My 1971 Pantera has an oil leak at the back of the motor. It only leaks when the engine is running. When I come back from a 5 mile test run it makes a 6 inch puddle on the garage floor. Once cleaned up there is no oil leak and thus it looks like it happens due to oil pressure. I have seen this problem before with an improperly sealed oil gallery plug. If that's the case on my 71 Pantera can I fix it by just pulling the transaxle and bell housing? Or could the problem be in rear main seal which probably requires pulling the engine?
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I bought the car in February of this year. The motor was probably rebuilt about 30 years ago and has between 5,000 and 10,000 miles on it. It has mostly sat for the last 25 years per the previous owner. It runs quite well. I am hoping to avoid pulling the engine and tearing it down. But the oil leak needs to be fixed.

I have already replaced the head gaskets due to water in the oil. I am hoping that the sealant on the gallery plugs has dried out. There is a lot of pressure on the plugs and they will leak profusely without a good seal when the engine is running. I do not have any experience with rear main seal leaks.
Steve, the rear main seal is replaceable without pulling the engine.... IF your Pantera has been updated with the factory removable rear crossmember that runs under the engine, so you can remove the oil pan. '71-'75 Panteras used a crossmember that was welded in place which requires engine removal to get at the pan. And for the preferred oil pan- an Aviaid 10-qt, the e-brake bracket must also be cut free and made removable (with a 4" long section of angle-iron & some metal screws).

But if you do this and your car is unmolested from as-built, you may find that the '71 factory seal was a rope-seal, which was difficult for many to work with & was replaced in the early '70s by Ford with a 2-piece neoprene seal. Now there are one-piece seals available of neoprene or low-drag teflon, but those require the block & rear cap to be remachined. And depending on how many miles your engine has, seal wear on the crank journal may keep ANY seal from stopping the drips. Good luck- J DeRyke
head gaskets already & now this, i think i know what i'd do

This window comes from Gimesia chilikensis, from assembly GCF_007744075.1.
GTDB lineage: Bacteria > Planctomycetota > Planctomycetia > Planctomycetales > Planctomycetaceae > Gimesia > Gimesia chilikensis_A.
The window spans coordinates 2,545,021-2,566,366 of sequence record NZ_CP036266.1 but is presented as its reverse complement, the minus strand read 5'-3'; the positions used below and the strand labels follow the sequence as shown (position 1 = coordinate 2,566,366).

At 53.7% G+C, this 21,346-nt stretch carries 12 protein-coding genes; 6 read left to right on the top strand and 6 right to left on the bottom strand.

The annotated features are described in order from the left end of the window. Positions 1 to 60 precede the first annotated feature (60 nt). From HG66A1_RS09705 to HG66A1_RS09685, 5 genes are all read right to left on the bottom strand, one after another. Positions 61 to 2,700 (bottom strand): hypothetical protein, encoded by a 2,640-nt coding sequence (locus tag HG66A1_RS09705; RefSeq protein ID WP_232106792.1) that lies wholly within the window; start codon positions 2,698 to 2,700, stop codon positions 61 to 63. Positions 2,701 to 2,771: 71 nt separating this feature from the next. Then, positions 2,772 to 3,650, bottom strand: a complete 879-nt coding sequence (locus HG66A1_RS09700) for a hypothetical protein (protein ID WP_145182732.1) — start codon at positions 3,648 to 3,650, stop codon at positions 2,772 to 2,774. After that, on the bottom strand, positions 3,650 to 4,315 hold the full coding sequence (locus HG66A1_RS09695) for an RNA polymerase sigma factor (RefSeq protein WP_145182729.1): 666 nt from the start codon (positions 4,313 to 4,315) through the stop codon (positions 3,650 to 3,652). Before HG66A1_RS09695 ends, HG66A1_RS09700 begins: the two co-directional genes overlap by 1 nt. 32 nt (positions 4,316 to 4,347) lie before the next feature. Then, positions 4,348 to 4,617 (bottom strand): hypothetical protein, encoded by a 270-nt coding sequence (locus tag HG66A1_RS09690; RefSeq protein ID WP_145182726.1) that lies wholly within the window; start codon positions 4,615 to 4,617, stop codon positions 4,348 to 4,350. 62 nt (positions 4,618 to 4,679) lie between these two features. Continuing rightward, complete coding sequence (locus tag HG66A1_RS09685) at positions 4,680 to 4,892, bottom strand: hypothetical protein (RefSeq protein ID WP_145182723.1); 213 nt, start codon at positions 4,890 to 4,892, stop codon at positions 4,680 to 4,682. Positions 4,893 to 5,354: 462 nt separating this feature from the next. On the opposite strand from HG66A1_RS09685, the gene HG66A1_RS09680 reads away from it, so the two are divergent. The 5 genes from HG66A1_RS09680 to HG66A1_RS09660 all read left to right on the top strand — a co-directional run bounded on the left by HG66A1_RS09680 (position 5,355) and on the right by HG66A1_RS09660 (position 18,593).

quit -ing around and nip the next catastrophe in the bud!

maybe put dye in the oil for verification before / after the engine comes out, these 2 products from different sources are pretty reasonable


my experience s limited to installing rear mains & oil pan gaskets on and engine stand or shop floor out of the car, i don't think i'll ever try doing it myself any other way. even with a lift it's shady doing it w/o removing the crank from the block IMO. i know guys do rear mains in the car year in / year out but those are booking hours shop rate mechanics, just not the way i roll
On my 72 Pantera I have already done the conversion to the removable crossmember. I will do the same on the 71 if I replace the rear main seal in the car.

I cannot agree more with your suggestions. Replacing head gaskets in the car is horrific compared to the same task on an engine stand. The same probably is true for the rear main seal.

But I do have a question about rear main leaks. Do they leak in the way that I described at the beginning of this thread? That is, the leak happens when the engine is running due to oil pressure.

Also, below is a thread describing how to replace the rear main seal in the car. However, I will be spending more time on diagnosing the exact source of the leak before doing anything.
Steve, If I were you I would pull the trans, clutch and flywheel out and see whats going on. Work from there. You could even pull the distributor and insert a drill driven pressure tool to simulate the engine running. Chances are you will see where its leaking once the flywheel comes off.
Are there gallery plugs at the BACK of the motor?

I didn't recall there being any, but my recollection is fuzzy....

I thought the two were up front, in the timing chain area on the front of the block.

ANSWER: Yes there are. Now that a person thinks about it, it would be a lot harder to "blind drill" 2 1/2' holes in the block vs going straight through. I guess I never gave these plugs much thought.

Also there is the cam plug in the back as well.

You live and learn.

Thanks -



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There is a small sharp pin in the seal groove of the #5 main bearing cap, intended to secure the OEM rope seal. Most folks replace the rope seal with a neoprene seal. When doing this the small sharp pin must be removed, and a dab of sealant should fill the small hole the pin was pressed in.

If the pin isn't removed it distorts the neoprene seal and creates a leak. If the pin is removed but the hole isn't sealed, this creates another leak.

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